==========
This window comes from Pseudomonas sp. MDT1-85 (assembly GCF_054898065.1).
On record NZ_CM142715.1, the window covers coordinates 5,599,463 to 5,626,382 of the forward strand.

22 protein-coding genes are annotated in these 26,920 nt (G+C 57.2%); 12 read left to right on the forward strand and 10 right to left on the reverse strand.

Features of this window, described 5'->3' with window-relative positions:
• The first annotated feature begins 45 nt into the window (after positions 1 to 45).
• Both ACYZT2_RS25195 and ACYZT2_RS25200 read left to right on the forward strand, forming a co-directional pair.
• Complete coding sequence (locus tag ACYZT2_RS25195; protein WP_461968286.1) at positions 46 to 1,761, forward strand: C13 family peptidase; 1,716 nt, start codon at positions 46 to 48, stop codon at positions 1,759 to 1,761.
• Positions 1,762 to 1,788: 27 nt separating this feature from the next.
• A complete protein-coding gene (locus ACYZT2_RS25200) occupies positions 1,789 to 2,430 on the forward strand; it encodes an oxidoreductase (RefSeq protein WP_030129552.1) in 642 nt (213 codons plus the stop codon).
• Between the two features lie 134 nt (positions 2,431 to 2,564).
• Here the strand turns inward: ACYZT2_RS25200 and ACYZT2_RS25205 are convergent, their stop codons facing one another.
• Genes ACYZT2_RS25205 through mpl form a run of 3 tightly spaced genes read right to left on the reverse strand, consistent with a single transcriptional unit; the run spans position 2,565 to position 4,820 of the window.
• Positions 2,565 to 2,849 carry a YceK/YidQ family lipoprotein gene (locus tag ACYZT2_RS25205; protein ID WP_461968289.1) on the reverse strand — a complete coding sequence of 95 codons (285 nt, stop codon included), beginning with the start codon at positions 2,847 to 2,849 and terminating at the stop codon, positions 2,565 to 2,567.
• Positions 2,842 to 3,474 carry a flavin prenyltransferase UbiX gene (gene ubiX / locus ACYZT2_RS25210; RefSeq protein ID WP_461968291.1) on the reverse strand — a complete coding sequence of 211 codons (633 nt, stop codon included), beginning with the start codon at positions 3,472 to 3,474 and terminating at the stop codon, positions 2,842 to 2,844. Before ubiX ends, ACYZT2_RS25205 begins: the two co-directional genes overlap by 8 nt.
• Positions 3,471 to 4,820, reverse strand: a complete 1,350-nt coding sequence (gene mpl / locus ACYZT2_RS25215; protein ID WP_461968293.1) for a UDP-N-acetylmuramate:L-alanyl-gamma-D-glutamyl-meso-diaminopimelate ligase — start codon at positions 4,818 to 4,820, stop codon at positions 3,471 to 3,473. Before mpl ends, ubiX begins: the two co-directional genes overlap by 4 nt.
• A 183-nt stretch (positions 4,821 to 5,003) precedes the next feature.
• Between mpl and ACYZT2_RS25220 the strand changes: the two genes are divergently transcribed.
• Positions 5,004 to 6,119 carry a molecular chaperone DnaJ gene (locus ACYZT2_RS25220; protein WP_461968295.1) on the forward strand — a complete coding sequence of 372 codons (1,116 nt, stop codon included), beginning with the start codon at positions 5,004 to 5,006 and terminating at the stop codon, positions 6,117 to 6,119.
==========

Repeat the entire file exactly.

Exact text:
This window comes from Pseudomonas sp. MDT1-85 (assembly GCF_054898065.1).
On record NZ_CM142715.1, the window covers coordinates 5,599,463 to 5,626,382 of the forward strand.

22 protein-coding genes are annotated in these 26,920 nt (G+C 57.2%); 12 read left to right on the forward strand and 10 right to left on the reverse strand.

Features of this window, described 5'->3' with window-relative positions:
• The first annotated feature begins 45 nt into the window (after positions 1 to 45).
• Both ACYZT2_RS25195 and ACYZT2_RS25200 read left to right on the forward strand, forming a co-directional pair.
• Complete coding sequence (locus tag ACYZT2_RS25195; protein WP_461968286.1) at positions 46 to 1,761, forward strand: C13 family peptidase; 1,716 nt, start codon at positions 46 to 48, stop codon at positions 1,759 to 1,761.
• Positions 1,762 to 1,788: 27 nt separating this feature from the next.
• A complete protein-coding gene (locus ACYZT2_RS25200) occupies positions 1,789 to 2,430 on the forward strand; it encodes an oxidoreductase (RefSeq protein WP_030129552.1) in 642 nt (213 codons plus the stop codon).
• Between the two features lie 134 nt (positions 2,431 to 2,564).
• Here the strand turns inward: ACYZT2_RS25200 and ACYZT2_RS25205 are convergent, their stop codons facing one another.
• Genes ACYZT2_RS25205 through mpl form a run of 3 tightly spaced genes read right to left on the reverse strand, consistent with a single transcriptional unit; the run spans position 2,565 to position 4,820 of the window.
• Positions 2,565 to 2,849 carry a YceK/YidQ family lipoprotein gene (locus tag ACYZT2_RS25205; protein ID WP_461968289.1) on the reverse strand — a complete coding sequence of 95 codons (285 nt, stop codon included), beginning with the start codon at positions 2,847 to 2,849 and terminating at the stop codon, positions 2,565 to 2,567.
• Positions 2,842 to 3,474 carry a flavin prenyltransferase UbiX gene (gene ubiX / locus ACYZT2_RS25210; RefSeq protein ID WP_461968291.1) on the reverse strand — a complete coding sequence of 211 codons (633 nt, stop codon included), beginning with the start codon at positions 3,472 to 3,474 and terminating at the stop codon, positions 2,842 to 2,844. Before ubiX ends, ACYZT2_RS25205 begins: the two co-directional genes overlap by 8 nt.
• Positions 3,471 to 4,820, reverse strand: a complete 1,350-nt coding sequence (gene mpl / locus ACYZT2_RS25215; protein ID WP_461968293.1) for a UDP-N-acetylmuramate:L-alanyl-gamma-D-glutamyl-meso-diaminopimelate ligase — start codon at positions 4,818 to 4,820, stop codon at positions 3,471 to 3,473. Before mpl ends, ubiX begins: the two co-directional genes overlap by 4 nt.
• A 183-nt stretch (positions 4,821 to 5,003) precedes the next feature.
• Between mpl and ACYZT2_RS25220 the strand changes: the two genes are divergently transcribed.
• Positions 5,004 to 6,119 carry a molecular chaperone DnaJ gene (locus ACYZT2_RS25220; protein WP_461968295.1) on the forward strand — a complete coding sequence of 372 codons (1,116 nt, stop codon included), beginning with the start codon at positions 5,004 to 5,006 and terminating at the stop codon, positions 6,117 to 6,119.